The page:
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Mr. Borow. The pamphlet states as follows:

All wages, except American, are taken from Consular reports. The American figures are taken from reports of the shipping commissioners. The wages on foreign vessels are stated in United States equivalents of the foreign values taken at the exchange rate on January 1 of the year named.

A summary of the above figures shows that the radio officers have a status, insofar as pay is concerned, as follows, in the following countries:

In Great Britain the radio officer ranks in pay and social standing next to the chief officer.

In Denmark, the radio officer ranks next in pay to the second officer.
In Holland, the radio officer ranks next in pay to the captain.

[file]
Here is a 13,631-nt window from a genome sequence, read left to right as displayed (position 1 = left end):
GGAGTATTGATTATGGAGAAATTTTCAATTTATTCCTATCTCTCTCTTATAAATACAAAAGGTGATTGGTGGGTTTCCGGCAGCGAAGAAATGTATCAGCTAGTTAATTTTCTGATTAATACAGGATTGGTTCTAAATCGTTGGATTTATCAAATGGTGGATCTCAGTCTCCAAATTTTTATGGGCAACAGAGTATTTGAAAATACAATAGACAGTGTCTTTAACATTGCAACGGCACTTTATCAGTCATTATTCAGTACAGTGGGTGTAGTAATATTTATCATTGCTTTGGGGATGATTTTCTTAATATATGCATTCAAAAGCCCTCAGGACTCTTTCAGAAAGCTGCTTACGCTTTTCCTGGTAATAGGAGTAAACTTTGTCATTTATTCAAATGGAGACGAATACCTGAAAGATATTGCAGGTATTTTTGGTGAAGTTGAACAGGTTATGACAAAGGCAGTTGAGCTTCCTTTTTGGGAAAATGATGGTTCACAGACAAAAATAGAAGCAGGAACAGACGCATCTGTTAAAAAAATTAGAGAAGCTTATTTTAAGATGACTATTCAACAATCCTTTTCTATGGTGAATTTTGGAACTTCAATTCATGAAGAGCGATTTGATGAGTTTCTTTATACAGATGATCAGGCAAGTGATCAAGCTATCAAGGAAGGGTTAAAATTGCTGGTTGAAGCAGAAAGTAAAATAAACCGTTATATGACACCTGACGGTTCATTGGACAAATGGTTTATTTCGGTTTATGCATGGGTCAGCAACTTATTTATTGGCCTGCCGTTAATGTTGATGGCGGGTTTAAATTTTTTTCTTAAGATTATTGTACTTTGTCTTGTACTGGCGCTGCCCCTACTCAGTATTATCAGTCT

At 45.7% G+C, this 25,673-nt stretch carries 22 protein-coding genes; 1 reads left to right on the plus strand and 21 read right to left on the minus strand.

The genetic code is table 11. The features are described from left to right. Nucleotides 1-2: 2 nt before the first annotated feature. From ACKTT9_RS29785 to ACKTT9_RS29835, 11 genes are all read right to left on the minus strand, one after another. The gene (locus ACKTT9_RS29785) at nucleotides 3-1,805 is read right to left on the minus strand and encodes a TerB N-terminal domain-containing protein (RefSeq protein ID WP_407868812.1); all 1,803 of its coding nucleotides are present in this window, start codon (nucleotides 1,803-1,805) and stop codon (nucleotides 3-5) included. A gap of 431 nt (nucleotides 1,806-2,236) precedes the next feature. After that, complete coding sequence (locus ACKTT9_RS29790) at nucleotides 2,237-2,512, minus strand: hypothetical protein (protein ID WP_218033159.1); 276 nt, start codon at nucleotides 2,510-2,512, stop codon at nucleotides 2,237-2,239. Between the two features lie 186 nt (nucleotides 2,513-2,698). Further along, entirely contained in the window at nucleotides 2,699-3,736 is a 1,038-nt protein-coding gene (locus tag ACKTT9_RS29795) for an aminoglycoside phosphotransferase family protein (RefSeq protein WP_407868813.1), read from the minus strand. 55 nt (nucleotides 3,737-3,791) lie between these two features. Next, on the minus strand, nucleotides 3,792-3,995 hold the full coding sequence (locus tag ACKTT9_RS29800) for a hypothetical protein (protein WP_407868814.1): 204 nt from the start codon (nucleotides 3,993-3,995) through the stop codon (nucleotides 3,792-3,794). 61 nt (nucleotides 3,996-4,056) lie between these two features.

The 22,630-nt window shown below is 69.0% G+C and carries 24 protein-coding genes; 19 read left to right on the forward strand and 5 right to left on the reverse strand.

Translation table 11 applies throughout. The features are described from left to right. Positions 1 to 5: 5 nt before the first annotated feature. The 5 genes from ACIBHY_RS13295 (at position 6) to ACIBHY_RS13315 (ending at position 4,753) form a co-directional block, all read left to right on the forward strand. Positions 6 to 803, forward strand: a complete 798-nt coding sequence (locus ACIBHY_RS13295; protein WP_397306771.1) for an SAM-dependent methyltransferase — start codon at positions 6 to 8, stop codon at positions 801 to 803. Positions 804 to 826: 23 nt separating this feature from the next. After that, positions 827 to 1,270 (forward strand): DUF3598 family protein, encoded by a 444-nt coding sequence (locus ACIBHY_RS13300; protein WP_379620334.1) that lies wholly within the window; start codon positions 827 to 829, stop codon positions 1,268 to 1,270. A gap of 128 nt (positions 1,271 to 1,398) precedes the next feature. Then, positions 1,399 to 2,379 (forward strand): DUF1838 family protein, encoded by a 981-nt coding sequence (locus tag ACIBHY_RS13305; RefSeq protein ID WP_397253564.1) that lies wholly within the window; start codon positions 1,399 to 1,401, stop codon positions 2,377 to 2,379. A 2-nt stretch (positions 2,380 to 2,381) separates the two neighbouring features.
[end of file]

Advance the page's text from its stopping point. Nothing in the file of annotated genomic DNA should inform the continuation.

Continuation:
In France, the radio officer ranks next in pay to the chief officer.
In Germany, the radio officer ranks next in pay to the chief officer.
In Italy, the radio officer ranks next in pay to the captain.
In Japan, the radio officer ranks next in pay to the captain.
In Norway, the radio officer ranks next in pay to the second officer.

Senator ELLENDER. How does the highest pay, there, compare with that of the American men?

Mr. Borow. In actual figures?
Senator ELLENDER. Yes.
Mr. Borow. I shall give it to you in just a moment, Senator.
Senator ELLENDER. I thought you had it at hand.
Mr. Borow. Yes; I shall give it to you in a moment.

The chief officer on a vessel under the control of the United States Shipping Board, as of the date when these figures were submitted, of course, receives $168 per month.

The chief deck officer—that is, the first mate—on a British vessel receives $100 per month.

Senator ELLENDER. That is a difference of about $68?
Mr. Borow. Yes, sir.

Senator WHITE. Are you proposing that all of the radio operators become officers in name?